Moscow March against the Hangmen

posted 16 Jun 2013, 07:31 by Rights in Russia   [ updated 16 Jun 2013, 07:47 ]
13 June 2013 

Vera Vasilieva

On 12 June 2013, Russia Day, in Moscow the opposition marched along a route from Kaluzhskaya Square to Yakimanka and thence to Bolotnaya Square. The demonstration was called "March against the Hangmen" to express support for those charged with alleged rioting on 6 May 2012 and for other political prisoners. 

Half an hour before the march began, at 12:30, there were already a great many people gathered at Kaluzhskaya Square. As people passed through the metal detectors, next to which the police were on duty inspecting every bag, they took out their banners and placards. Giant portraits of the “Bolotnaya prisoners”, numerous slogans sharply criticizing Vladimir Putin, banners calling for the release of Mikhail Khodorkovsky and Platon Lebedev, photographs of the ex-Yukos employee Aleksei Pichugin and of Taisiya Osipova. There were also many flags – of the Republican Party of Russia/People’s Freedom Party, the Party of 5 December, Yabloko, Solidarity, and others.

View photos of the march by Vera Vasilieva HERE

A gigantic banner attracted special attention that was made up of three balloons of the colours of the Russian national flag with the words ‘Freedom’, ‘Dignity’ and ‘Resistance’, to which were attached pieces of paper with statements of how the demonstrators wanted Russia to be: ‘…with a civil society’, ‘…with roads and without fools’, ‘…where the authorities is obliged to answer to the people’, ‘… without political prisoners’, ‘…where people with disabilities can live with dignity’, and so on.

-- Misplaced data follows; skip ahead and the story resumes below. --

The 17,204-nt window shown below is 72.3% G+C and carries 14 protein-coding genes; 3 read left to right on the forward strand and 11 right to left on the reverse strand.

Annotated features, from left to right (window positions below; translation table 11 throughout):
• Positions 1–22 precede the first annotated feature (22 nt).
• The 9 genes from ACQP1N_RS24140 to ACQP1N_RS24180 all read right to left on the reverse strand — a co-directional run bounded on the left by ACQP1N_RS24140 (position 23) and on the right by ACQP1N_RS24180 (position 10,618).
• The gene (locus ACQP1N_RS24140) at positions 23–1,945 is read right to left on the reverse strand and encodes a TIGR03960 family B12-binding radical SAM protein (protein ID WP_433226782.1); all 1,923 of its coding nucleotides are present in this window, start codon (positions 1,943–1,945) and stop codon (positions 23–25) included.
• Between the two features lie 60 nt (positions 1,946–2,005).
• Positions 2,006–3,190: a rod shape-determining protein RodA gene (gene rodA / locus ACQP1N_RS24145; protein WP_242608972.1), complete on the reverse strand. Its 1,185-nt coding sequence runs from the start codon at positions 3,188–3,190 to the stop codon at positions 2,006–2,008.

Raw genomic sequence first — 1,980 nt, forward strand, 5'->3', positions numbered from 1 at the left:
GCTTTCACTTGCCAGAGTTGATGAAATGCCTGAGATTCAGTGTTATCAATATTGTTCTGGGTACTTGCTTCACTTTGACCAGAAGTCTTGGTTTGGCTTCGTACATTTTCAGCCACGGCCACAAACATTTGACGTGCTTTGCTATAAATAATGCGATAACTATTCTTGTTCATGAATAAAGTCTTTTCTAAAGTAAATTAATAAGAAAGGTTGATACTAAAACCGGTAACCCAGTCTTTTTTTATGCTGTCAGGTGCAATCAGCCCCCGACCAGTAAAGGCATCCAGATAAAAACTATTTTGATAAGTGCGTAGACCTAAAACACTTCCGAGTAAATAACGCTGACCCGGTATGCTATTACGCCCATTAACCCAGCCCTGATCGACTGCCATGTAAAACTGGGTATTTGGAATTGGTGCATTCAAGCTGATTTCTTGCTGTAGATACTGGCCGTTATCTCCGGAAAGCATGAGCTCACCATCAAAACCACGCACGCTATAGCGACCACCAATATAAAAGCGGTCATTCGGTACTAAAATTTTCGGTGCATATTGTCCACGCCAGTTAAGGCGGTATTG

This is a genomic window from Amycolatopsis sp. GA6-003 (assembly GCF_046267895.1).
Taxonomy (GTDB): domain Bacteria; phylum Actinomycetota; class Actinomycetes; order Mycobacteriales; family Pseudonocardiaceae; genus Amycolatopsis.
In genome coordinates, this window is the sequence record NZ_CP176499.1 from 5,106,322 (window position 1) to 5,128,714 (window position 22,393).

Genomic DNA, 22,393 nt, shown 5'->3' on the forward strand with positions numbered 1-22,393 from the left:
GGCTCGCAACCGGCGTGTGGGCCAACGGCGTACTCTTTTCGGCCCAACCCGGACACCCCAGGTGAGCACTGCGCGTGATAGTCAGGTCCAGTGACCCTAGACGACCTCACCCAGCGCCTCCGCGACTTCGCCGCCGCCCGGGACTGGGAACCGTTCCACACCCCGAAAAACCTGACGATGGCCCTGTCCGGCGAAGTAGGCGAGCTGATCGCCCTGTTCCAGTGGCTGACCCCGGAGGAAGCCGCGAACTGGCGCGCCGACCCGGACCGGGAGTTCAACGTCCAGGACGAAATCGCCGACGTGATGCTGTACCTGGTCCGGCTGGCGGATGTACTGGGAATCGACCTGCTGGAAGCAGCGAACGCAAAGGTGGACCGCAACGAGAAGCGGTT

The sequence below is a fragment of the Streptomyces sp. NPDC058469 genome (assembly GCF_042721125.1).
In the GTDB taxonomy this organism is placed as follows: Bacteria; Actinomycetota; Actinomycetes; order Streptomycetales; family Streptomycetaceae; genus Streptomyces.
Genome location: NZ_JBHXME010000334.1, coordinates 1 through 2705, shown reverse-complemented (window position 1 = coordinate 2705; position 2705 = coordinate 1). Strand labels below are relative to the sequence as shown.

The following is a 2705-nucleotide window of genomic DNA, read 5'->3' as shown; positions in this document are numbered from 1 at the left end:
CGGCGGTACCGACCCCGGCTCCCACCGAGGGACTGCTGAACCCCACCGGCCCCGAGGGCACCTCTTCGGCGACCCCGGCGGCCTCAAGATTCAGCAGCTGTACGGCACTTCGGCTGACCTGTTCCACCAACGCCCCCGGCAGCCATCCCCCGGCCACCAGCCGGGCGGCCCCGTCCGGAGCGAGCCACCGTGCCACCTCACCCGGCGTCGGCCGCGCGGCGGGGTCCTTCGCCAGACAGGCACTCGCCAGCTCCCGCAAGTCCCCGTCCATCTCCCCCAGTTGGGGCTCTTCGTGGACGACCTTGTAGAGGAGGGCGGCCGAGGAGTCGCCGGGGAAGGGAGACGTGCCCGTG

The demonstrators warmly welcomed Aleksei Navalny who had come from Kirov where he is on trial in the Kirovles case. The opposition leader was accompanied by this wife. ‘Navalny for mayor!’ people shouted.

In addition, in the first row of the march were the politicians Vladimir Ryzhkov, Mikhail Kasyanov, Ilya Yashin, Gennady and Dmitry Gudkov. The relatives of those charged in the Bolotnaya case were also at the demonstration, as well as the human rights defenders Arseny Roginsky, Lev Ponomarev and Elena Ryabinina.

At exactly 13:00 the march began. The marchers chanted: "Russia without Putin!", "Down with rule by the secret police!" At the front of the march was carried a banner with one of the main slogans of the day, borrowed from the dissidents of Soviet times: "For your and our freedom!"

At the very start of the demonstration there were a number of excesses. A group of nationalists headed by Nikolai Bondarik set off a flare and began shouting out their own slogans. They were detained by the police.

Activists from Left Front were also taken to nearby police stations after they held up the flags of their movement. As it subsequently became clear, they had been detained on the grounds that the activity of Left Front has been suspended by a court decision, and for that reason the symbols of the movement cannot be used.

A number of people who were dressed as vegetables were also not allowed to take part in the Marh against the Hangmen. These individuals were well known to the public for their picketing of Moscow City Court where the Bolotnaya case is being heard. There the ‘vegetables’ had called for the accused to be ‘planted’ in jail.

When the march had reached the turning to Bolotnaya Square, the marchers could see a sight that gave many the feeling of déjà vu. The route towards the Kremlin was blocked off by metal fencing, ranks of riot police, soldiers, and heavy equipment – just as it had been on 6 May last year.

But this time everything passed off peacefully, and no one tried to stop the demonstrators moving onto the square.

There, for the protestors to view, stood the placards with the portaits of the ‘hangmen’ – those from the law enforcement agencies who, according to the information of the opposition, have fabricated the Bolotnaya case.

According to the police, about 6,000 people took part in the march. According to journalists and the demonstrators themselves, there were at least twice as many.